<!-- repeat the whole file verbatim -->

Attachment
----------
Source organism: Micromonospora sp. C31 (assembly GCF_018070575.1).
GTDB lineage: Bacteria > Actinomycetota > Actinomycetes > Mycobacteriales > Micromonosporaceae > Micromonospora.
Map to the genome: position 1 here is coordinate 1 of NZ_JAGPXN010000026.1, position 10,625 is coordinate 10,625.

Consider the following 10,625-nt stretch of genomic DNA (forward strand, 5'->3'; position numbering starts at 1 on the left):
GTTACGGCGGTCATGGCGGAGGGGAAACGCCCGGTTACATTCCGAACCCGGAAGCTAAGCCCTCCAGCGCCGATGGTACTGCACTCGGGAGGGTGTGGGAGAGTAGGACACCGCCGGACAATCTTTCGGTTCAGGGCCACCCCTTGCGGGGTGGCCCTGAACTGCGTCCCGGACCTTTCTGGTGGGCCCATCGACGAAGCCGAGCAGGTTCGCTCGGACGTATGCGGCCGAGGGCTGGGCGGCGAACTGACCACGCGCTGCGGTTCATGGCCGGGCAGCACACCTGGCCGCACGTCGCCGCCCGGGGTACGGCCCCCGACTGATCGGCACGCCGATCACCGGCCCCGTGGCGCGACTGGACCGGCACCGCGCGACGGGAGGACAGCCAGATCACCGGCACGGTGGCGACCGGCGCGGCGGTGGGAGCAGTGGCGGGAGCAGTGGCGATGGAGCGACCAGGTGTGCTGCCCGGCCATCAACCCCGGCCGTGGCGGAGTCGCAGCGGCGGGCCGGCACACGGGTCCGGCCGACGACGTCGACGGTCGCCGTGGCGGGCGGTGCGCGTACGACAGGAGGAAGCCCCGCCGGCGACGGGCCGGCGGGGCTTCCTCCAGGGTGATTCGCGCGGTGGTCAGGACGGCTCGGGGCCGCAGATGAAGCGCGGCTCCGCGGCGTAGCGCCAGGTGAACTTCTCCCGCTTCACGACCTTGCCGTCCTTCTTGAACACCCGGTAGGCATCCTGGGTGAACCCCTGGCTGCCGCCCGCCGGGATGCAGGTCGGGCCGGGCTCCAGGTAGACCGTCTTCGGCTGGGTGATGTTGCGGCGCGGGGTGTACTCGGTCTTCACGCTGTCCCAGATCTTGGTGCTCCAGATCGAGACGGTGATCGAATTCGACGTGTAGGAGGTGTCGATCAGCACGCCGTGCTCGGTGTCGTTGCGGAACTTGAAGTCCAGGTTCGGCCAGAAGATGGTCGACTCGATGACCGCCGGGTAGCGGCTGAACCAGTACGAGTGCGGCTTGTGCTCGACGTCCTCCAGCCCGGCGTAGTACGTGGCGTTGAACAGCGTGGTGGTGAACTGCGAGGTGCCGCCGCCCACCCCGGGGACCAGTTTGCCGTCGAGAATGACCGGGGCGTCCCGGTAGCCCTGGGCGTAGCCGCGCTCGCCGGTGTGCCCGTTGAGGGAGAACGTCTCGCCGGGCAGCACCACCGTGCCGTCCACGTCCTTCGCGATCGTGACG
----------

Source organism: Micromonospora sp. C31 (assembly GCF_018070575.1).
GTDB lineage: Bacteria > Actinomycetota > Actinomycetes > Mycobacteriales > Micromonosporaceae > Micromonospora.
Map to the genome: position 1 here is coordinate 1 of NZ_JAGPXN010000026.1, position 10,625 is coordinate 10,625.

Consider the following 10,625-nt stretch of genomic DNA (forward strand, 5'->3'; position numbering starts at 1 on the left):
GTTACGGCGGTCATGGCGGAGGGGAAACGCCCGGTTACATTCCGAACCCGGAAGCTAAGCCCTCCAGCGCCGATGGTACTGCACTCGGGAGGGTGTGGGAGAGTAGGACACCGCCGGACAATCTTTCGGTTCAGGGCCACCCCTTGCGGGGTGGCCCTGAACTGCGTCCCGGACCTTTCTGGTGGGCCCATCGACGAAGCCGAGCAGGTTCGCTCGGACGTATGCGGCCGAGGGCTGGGCGGCGAACTGACCACGCGCTGCGGTTCATGGCCGGGCAGCACACCTGGCCGCACGTCGCCGCCCGGGGTACGGCCCCCGACTGATCGGCACGCCGATCACCGGCCCCGTGGCGCGACTGGACCGGCACCGCGCGACGGGAGGACAGCCAGATCACCGGCACGGTGGCGACCGGCGCGGCGGTGGGAGCAGTGGCGGGAGCAGTGGCGATGGAGCGACCAGGTGTGCTGCCCGGCCATCAACCCCGGCCGTGGCGGAGTCGCAGCGGCGGGCCGGCACACGGGTCCGGCCGACGACGTCGACGGTCGCCGTGGCGGGCGGTGCGCGTACGACAGGAGGAAGCCCCGCCGGCGACGGGCCGGCGGGGCTTCCTCCAGGGTGATTCGCGCGGTGGTCAGGACGGCTCGGGGCCGCAGATGAAGCGCGGCTCCGCGGCGTAGCGCCAGGTGAACTTCTCCCGCTTCACGACCTTGCCGTCCTTCTTGAACACCCGGTAGGCATCCTGGGTGAACCCCTGGCTGCCGCCCGCCGGGATGCAGGTCGGGCCGGGCTCCAGGTAGACCGTCTTCGGCTGGGTGATGTTGCGGCGCGGGGTGTACTCGGTCTTCACGCTGTCCCAGATCTTGGTGCTCCAGATCGAGACGGTGATCGAATTCGACGTGTAGGAGGTGTCGATCAGCACGCCGTGCTCGGTGTCGTTGCGGAACTTGAAGTCCAGGTTCGGCCAGAAGATGGTCGACTCGATGACCGCCGGGTAGCGGCTGAACCAGTACGAGTGCGGCTTGTGCTCGACGTCCTCCAGCCCGGCGTAGTACGTGGCGTTGAACAGCGTGGTGGTGAACTGCGAGGTGCCGCCGCCCACCCCGGGGACCAGTTTGCCGTCGAGAATGACCGGGGCGTCCCGGTAGCCCTGGGCGTAGCCGCGCTCGCCGGTGTGCCCGTTGAGGGAGAACGTCTCGCCGGGCAGCACCACCGTGCCGTCCACGTCCTTCGCGATCGTGACG